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WannabeNewton

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## Main Question or Discussion Point

Hi all. It is well known that in Schwarzschild space-time, a torque-free gyroscope in circular orbit at

Coming back to the photon radius in Schwarzschild space-time, it is clear from the above prescription that Fermi-transport of the gyroscope implies the gyroscope always points tangent to the circle because a photon emitted from my photon gun will travel along this circle, and so will the reflected photon, irrespective of my angular velocity. I have two questions with regards to the above:

(1) I don't quite understand what constraints there are on the worldline of the mirror in the above operational procedure, which is basically Pirani's "bouncing photon" method. Certainly it cannot follow an arbitrary worldline in my infinitesimal neighborhood, so what kind of restrictions are there on said mirror's worldline? Consider for example an observer and a mirror at rest on a rigidly rotating disk in flat space-time that are separated by an infinitesimal radial amount. Then there exist both future and past directed radial null geodesics given by ##\frac{dr}{dt} = \pm (1 - \omega^2 r^2)^{1/2}## from my worldline to that of the mirror's so a photon emitted by myself towards the mirror will come back to me in the same radial direction. Will not then the gyroscope remain fixed in the radial direction? But this does not constitute Fermi-Walker transport as the polar axes of the local frame fixed to the disk rotate relative to the momentarily comoving local inertial frame due to Thomas precession. So where in the above is my incorrect application of Pirani's "bouncing photon" method?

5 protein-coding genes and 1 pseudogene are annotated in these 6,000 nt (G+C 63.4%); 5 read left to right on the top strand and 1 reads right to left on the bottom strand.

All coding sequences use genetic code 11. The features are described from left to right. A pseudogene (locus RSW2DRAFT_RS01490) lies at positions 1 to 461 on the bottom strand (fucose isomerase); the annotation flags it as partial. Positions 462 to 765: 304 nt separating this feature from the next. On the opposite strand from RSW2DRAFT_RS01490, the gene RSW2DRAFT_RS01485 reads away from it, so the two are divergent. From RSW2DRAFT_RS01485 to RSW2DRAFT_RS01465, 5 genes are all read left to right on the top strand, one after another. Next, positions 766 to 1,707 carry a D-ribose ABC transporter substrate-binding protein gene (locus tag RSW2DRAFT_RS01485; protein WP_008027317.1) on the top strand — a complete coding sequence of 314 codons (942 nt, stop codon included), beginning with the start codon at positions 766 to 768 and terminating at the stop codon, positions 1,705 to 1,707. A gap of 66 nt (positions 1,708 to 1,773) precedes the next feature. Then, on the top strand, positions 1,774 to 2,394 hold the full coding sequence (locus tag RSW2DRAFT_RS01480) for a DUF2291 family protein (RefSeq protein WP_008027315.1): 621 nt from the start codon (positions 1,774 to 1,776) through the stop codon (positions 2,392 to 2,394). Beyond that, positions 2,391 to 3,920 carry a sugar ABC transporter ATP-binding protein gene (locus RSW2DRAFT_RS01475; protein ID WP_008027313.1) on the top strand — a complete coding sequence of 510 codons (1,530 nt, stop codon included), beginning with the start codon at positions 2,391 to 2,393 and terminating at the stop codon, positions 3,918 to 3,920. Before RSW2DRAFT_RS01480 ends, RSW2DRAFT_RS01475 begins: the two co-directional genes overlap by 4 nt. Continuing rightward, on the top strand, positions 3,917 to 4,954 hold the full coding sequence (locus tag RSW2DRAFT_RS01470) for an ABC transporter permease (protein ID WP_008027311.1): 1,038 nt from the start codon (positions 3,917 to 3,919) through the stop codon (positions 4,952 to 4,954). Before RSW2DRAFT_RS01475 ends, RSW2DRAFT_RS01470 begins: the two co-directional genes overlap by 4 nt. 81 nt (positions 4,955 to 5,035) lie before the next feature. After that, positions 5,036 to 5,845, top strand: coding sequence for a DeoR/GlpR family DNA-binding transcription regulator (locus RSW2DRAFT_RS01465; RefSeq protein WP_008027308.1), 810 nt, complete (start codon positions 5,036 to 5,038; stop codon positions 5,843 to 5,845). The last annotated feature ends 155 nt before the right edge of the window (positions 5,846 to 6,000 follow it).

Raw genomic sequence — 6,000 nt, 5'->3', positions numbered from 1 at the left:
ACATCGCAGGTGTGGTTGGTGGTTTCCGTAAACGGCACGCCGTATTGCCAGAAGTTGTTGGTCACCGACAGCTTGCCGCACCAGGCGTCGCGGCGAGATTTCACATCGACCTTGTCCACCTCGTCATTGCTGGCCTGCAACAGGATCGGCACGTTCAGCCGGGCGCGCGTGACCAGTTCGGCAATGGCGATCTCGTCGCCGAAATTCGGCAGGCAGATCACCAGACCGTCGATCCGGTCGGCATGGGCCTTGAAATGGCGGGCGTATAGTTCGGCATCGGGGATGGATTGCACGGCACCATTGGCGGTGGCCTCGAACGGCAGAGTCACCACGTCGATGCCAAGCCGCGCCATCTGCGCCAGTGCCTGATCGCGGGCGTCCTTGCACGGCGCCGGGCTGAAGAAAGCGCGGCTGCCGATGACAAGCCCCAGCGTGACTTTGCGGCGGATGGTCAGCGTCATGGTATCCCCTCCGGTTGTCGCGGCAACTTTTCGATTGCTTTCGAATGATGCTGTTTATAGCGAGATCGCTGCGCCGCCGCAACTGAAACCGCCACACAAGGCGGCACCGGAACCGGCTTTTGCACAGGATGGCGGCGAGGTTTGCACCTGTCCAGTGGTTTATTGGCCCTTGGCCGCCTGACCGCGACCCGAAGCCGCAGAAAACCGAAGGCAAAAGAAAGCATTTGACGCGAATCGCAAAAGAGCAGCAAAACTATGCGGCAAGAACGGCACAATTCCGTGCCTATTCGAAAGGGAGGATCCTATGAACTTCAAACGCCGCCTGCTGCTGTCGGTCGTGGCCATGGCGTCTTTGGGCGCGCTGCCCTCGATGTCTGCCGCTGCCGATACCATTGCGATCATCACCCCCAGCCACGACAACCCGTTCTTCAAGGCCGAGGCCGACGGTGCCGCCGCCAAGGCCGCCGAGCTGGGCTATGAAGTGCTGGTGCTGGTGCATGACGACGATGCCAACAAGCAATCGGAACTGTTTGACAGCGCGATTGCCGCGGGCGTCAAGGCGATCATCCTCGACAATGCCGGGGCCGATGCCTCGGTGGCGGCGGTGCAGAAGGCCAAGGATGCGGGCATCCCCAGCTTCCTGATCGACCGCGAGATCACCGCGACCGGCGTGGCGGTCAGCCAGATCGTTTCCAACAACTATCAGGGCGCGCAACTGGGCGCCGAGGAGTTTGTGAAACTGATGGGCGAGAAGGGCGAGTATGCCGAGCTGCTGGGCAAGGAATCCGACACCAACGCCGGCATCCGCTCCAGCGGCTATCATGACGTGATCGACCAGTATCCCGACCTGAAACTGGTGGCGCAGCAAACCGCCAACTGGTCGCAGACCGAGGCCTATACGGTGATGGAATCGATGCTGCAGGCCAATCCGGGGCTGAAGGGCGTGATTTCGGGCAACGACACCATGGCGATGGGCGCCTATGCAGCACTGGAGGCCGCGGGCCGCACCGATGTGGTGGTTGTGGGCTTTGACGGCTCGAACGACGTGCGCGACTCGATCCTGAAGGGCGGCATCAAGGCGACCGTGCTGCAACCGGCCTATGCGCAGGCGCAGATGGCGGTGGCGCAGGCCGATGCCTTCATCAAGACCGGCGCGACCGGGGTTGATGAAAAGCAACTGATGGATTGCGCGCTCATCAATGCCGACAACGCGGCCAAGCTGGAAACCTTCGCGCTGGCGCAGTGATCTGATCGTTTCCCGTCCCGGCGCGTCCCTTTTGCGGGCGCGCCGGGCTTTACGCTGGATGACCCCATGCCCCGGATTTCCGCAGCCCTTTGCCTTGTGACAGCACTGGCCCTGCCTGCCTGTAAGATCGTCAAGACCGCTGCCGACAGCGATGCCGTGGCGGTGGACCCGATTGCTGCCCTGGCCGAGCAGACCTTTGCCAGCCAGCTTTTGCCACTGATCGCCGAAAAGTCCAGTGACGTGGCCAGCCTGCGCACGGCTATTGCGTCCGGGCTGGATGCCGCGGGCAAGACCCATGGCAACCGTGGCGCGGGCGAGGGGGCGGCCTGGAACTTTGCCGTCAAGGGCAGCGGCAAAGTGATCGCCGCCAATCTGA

(2) Let ##(M,g_{\mu\nu})## be a static axisymmetric space-time having a time-like and hypersurface orthogonal Killing field ##\xi^{\mu}## and an axial Killing field ##\psi^{\nu}##; it is easy to see that ##M## being static is equivalent to ##\psi_{\mu}\xi^{\mu} = 0##. Now consider a congruence of circular orbits in the rest space of ##\xi^{\mu}## given covariantly by the time-like Killing field ##\eta^{\mu} = \xi^{\mu} + \omega \psi^{\mu}##. Then, given the above conditions, it can be shown that ##\eta_{[\alpha}\nabla_{\beta}\eta_{\gamma]} = 0## for

However intuitively I do not understand why the space-time must be static as opposed to just stationary. Consider a freely falling circular photon orbit in some stationary (but not static) axisymmetric space-time. If an observer were to be in circular orbit at this photon radius then why couldn't he just use Pirani's "bouncing photon" procedure from above to conclude that Fermi-Walker transport of a comoving gyroscope implies that its axis remains tangent to the circle? Intuitively speaking, under what circumstances would this fail in a stationary but non-static space-time, and why?